N7K-1-Agg1      N/A             1      UP     00:00:30   Ethernet3/21

Now we’ll add our key chain and key string.
N7K-2-Access2# config
Enter configuration commands, one per line.  End with CNTL/Z.
N7K-2-Access2(config)#
N7K-2-Access2(config-keychain-key)# int e3/9
N7K-2-Access2(config-if)# fabricpath isis authentication-type cleartext
N7K-2-Access2(config-if)# fabricpath isis authentication key-chain interface
N7K-2-Access2(config-if)#
N7K-2-Access2(config-if)# key chain interface
N7K-2-Access2(config-keychain)#key 0
N7K-2-Access2(config-keychain-key)# key-string 7 interface
N7K-2-Access2(config-keychain-key)#
N7K-2-Access2(config-keychain-key)# int e3/9
N7K-2-Access2(config-if)# fabricpath isis authentication-type cleartext
N7K-2-Access2(config-if)# fabricpath isis authentication key-chain interface
N7K-2-Access2(config-if)#

A quick check shows us we’re happily adjacent to our swiches.

N7K-2-Access2(config-keychain)# show fab isis adj
Fabricpath IS-IS domain: default Fabricpath IS-IS adjacency database:
System ID       SNPA            Level  State  Hold Time  Interface
N7K-1-Access1   N/A             1      UP     00:00:30   port-channel1
N7K-2-Agg2      N/A             1      UP     00:00:29   Ethernet3/9
N7K-2-Agg2      N/A             1      UP     00:00:26   Ethernet3/10
N7K-1-Agg1      N/A             1      UP     00:00:24   Ethernet3/20
N7K-1-Agg1      N/A             1      UP     00:00:31   Ethernet3/21

Finally, a quick command to check the FabricPath authentication status on your device is below:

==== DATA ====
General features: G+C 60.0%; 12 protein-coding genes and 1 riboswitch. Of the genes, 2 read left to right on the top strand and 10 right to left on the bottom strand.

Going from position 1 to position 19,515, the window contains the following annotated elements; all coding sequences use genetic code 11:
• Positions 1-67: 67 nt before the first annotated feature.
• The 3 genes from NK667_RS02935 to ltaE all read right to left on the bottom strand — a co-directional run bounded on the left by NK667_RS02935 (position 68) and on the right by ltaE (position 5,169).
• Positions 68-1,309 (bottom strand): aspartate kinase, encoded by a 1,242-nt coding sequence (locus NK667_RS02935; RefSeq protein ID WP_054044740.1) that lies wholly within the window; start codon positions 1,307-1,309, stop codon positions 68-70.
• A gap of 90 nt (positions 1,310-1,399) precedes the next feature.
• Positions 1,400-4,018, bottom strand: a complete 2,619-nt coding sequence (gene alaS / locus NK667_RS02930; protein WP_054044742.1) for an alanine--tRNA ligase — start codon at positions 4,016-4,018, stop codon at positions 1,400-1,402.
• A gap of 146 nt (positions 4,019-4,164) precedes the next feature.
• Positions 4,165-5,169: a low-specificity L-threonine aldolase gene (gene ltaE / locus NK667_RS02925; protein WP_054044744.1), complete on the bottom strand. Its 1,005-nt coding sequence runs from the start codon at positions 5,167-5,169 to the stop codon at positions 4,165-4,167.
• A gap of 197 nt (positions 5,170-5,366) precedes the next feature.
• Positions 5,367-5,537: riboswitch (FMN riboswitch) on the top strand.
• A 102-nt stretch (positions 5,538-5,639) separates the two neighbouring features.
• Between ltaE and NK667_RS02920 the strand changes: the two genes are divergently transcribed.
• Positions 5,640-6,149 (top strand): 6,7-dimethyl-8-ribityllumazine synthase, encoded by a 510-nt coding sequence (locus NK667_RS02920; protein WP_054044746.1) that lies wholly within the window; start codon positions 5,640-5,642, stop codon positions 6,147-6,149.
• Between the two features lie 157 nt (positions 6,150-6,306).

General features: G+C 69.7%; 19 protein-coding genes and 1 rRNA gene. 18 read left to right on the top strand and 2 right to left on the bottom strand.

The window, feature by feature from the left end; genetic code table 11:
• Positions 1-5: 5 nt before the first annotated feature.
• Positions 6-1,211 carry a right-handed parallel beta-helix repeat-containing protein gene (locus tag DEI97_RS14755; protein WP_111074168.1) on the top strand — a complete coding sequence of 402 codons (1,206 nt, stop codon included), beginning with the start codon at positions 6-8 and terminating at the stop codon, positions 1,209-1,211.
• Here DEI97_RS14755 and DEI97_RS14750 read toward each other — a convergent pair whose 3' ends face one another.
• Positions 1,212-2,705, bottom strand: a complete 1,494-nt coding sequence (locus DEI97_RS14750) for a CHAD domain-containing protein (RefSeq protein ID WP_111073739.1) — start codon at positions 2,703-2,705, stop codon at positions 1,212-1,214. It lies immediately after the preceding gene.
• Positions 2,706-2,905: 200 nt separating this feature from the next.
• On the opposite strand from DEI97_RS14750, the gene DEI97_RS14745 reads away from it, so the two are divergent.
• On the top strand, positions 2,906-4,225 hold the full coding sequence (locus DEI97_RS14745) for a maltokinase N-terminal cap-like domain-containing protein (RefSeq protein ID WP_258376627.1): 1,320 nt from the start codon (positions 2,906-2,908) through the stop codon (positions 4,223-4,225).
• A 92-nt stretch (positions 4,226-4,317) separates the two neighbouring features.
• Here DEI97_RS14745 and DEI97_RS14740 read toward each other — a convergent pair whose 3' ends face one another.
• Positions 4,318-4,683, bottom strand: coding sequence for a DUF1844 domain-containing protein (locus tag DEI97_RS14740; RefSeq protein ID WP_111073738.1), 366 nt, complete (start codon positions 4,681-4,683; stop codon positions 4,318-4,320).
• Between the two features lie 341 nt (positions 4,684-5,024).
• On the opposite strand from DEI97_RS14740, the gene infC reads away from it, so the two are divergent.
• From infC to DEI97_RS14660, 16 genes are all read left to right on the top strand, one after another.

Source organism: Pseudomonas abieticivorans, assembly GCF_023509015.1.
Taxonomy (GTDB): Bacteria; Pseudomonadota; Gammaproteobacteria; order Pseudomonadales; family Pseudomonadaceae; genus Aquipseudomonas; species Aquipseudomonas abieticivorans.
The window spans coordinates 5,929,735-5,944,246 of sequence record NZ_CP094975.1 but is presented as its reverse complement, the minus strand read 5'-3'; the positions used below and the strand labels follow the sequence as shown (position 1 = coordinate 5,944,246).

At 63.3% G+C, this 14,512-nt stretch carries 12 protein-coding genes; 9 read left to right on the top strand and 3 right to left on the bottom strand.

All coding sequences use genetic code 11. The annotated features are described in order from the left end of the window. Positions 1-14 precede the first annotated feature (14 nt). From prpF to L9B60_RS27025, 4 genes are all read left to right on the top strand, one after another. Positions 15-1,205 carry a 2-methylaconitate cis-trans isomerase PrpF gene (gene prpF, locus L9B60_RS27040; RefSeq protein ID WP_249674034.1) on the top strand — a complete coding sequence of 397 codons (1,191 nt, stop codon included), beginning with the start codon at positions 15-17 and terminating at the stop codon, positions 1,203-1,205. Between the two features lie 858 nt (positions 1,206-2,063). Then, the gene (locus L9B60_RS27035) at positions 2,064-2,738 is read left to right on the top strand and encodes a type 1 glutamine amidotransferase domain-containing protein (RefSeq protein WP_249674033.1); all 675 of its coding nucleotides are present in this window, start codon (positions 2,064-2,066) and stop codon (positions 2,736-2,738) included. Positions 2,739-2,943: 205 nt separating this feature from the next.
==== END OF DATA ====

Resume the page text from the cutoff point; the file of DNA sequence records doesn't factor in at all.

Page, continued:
N7K-2-Access2# show fab isi

Fabricpath IS-IS domain : default
  System ID : 0024.98eb.ff43  IS-Type : L1
  SAP : 432  Queue Handle : 11
  Maximum LSP MTU: 1492
  Graceful Restart enabled. State: Inactive
  Last graceful restart status : none
  Metric-style : advertise(wide), accept(wide)
  Start-Mode: Complete [Start-type configuration]
  Area address(es) :
    00
  Process is up and running
  CIB ID: 3
  Interfaces supported by Fabricpath IS-IS :
    port-channel1
    Ethernet3/9
    Ethernet3/10
    Ethernet3/20
    Ethernet3/21
  Level 1
  Authentication type: MD5
  Authentication keychain: domain  Authentication check specified
  MT-0 Ref-Bw: 400000
  Address family Swid unicast :
    Number of interface : 5
    Distance : 115
  L1 Next SPF: Inactive

N7K-2-Access2#


With this simple exercise you’ve configured FabricPath authentication. Not too bad and very effective. As always when configuring passwords on your device, cut and paste from a common text file is important to avoid empty white spaces at the end of passwords and other nuances that can lead you down the wrong path. In general, I would expect a customer who implements FabricPath authentication will probably configure both domain and interface level authentication.

 

As always, your comments and feedback are appreciated!